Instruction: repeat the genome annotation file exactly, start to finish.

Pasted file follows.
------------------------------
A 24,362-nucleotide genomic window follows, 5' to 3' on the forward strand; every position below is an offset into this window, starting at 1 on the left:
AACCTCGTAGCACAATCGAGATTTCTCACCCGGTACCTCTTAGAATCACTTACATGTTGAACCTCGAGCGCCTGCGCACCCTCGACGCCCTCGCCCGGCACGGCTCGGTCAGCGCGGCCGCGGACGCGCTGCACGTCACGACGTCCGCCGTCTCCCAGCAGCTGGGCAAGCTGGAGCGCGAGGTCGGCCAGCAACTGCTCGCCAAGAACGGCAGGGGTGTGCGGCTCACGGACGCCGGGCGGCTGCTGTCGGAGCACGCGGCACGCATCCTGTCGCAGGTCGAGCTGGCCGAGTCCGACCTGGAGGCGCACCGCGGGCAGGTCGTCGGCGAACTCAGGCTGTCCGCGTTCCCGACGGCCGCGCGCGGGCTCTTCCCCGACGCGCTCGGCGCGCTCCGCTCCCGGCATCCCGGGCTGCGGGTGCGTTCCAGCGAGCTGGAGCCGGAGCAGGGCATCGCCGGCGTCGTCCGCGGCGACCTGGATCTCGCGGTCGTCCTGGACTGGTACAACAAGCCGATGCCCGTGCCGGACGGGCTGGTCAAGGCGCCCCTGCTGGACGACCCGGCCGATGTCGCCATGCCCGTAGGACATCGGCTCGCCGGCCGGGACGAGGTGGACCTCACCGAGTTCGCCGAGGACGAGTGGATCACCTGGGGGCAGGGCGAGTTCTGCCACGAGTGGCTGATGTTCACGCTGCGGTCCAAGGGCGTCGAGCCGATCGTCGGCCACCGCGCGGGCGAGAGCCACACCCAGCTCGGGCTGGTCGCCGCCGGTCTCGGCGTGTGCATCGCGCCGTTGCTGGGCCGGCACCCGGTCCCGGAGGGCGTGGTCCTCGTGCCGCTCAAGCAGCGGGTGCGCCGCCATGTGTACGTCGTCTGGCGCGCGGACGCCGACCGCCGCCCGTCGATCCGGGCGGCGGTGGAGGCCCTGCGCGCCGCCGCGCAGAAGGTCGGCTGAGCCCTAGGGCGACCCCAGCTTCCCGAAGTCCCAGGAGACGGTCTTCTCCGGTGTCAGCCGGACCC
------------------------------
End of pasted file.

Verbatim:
A 24,362-nucleotide genomic window follows, 5' to 3' on the forward strand; every position below is an offset into this window, starting at 1 on the left:
AACCTCGTAGCACAATCGAGATTTCTCACCCGGTACCTCTTAGAATCACTTACATGTTGAACCTCGAGCGCCTGCGCACCCTCGACGCCCTCGCCCGGCACGGCTCGGTCAGCGCGGCCGCGGACGCGCTGCACGTCACGACGTCCGCCGTCTCCCAGCAGCTGGGCAAGCTGGAGCGCGAGGTCGGCCAGCAACTGCTCGCCAAGAACGGCAGGGGTGTGCGGCTCACGGACGCCGGGCGGCTGCTGTCGGAGCACGCGGCACGCATCCTGTCGCAGGTCGAGCTGGCCGAGTCCGACCTGGAGGCGCACCGCGGGCAGGTCGTCGGCGAACTCAGGCTGTCCGCGTTCCCGACGGCCGCGCGCGGGCTCTTCCCCGACGCGCTCGGCGCGCTCCGCTCCCGGCATCCCGGGCTGCGGGTGCGTTCCAGCGAGCTGGAGCCGGAGCAGGGCATCGCCGGCGTCGTCCGCGGCGACCTGGATCTCGCGGTCGTCCTGGACTGGTACAACAAGCCGATGCCCGTGCCGGACGGGCTGGTCAAGGCGCCCCTGCTGGACGACCCGGCCGATGTCGCCATGCCCGTAGGACATCGGCTCGCCGGCCGGGACGAGGTGGACCTCACCGAGTTCGCCGAGGACGAGTGGATCACCTGGGGGCAGGGCGAGTTCTGCCACGAGTGGCTGATGTTCACGCTGCGGTCCAAGGGCGTCGAGCCGATCGTCGGCCACCGCGCGGGCGAGAGCCACACCCAGCTCGGGCTGGTCGCCGCCGGTCTCGGCGTGTGCATCGCGCCGTTGCTGGGCCGGCACCCGGTCCCGGAGGGCGTGGTCCTCGTGCCGCTCAAGCAGCGGGTGCGCCGCCATGTGTACGTCGTCTGGCGCGCGGACGCCGACCGCCGCCCGTCGATCCGGGCGGCGGTGGAGGCCCTGCGCGCCGCCGCGCAGAAGGTCGGCTGAGCCCTAGGGCGACCCCAGCTTCCCGAAGTCCCAGGAGACGGTCTTCTCCGGTGTCAGCCGGACCC